Street homelessness figures in Greater Manchester reduced by over 50%
The region has been praised for its "impressive" efforts to tackle rough sleeping after setting ambitious targets.
Greater Manchester has been praised after a recent study found the region’s street homelessness figures have reduced by over 50%.
After Greater Manchester set what was deemed to be “the most ambitious target” out of the 13 initial ‘Vanguard Cities’ that committed to tackling street homelessness by December 2020, new research from Heriot-Watt University in Edinburgh found that there was an “impressive” 52% reduction against baseline figures across the region.
The region overall had the largest reduction in absolute numbers on the streets, from 241 in November 2018, to 115 that month in 2020, according to the research.
However, it did not meet its overall target of completely ending all rough sleeping.
The report by Heriot-Watt University comes after the Institute of Global Homelessness’ (IGH) A Place to Call Home initiative launched in 2017 as the first concerted effort to support cities around the world to eradicate street homelessness and rough sleeping, ITV Granada reports.
Among the initial 13 ‘Vanguard Cities’ committed to tackling the issue by December 2020 as well as Greater Manchester included Glasgow, Brussels, Chicago, and Adelaide.
Rijeka, Little Rock, Edmonton, Montevideo, Santiago, Tshwane, and Bengaluru were the others.
Researchers into the initiative since its inception found that one of the reasons for Greater Manchester’s reduction in figures can be put down to dedicated initiatives brought in because of the COVID-19 pandemic, which were said to have helped to accelerate success and “demonstrate what can be achieved with sufficient political will”.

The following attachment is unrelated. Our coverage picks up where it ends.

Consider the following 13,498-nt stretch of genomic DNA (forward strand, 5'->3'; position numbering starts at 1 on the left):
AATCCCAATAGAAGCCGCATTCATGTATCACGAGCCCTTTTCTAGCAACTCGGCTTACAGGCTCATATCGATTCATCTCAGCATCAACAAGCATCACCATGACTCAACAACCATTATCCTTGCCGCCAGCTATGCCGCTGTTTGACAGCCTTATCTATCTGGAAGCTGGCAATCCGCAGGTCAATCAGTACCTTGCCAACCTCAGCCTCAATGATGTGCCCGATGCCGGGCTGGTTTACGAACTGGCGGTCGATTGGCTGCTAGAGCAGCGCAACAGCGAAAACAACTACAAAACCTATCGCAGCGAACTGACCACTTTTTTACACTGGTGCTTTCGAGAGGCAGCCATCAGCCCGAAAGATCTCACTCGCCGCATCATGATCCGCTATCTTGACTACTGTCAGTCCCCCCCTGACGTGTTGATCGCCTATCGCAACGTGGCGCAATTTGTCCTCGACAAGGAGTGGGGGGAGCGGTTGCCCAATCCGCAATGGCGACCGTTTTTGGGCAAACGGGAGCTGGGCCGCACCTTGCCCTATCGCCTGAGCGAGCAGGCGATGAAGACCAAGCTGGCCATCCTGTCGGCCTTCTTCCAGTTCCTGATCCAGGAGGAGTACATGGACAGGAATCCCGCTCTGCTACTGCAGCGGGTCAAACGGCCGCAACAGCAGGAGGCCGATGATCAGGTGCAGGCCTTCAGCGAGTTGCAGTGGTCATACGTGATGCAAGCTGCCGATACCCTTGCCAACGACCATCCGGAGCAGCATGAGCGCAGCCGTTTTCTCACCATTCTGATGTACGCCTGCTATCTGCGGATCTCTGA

A lead co-ordinating agency, and co-ordinated entry to services, as well as investment in “specialised and evidence-based interventions” were among the keys to progress in tackling homelessness, the report found.
On the flip side, the report found that reliance on “undignified and sometimes unsafe communal shelters” were barriers, and more “structural and system change” was needed to progress.
Speaking on the findings of the recent research, Professor Suzanne Fitzpatrick – director of the Institute for Social Policy, Housing, Equalities Research (I-Sphere) at Heriot-Watt University – said: “While there are clear country-specific challenges that need to be overcome, this first global initiative on tackling street homelessness has highlighted the need to move away from a one-size-fits-all approach, towards more specialised interventions that target specific subgroups.”
She highlighted appropriate services for women, children, older people, and other vulnerable groups as being “essential”.
Featured Image – Flickr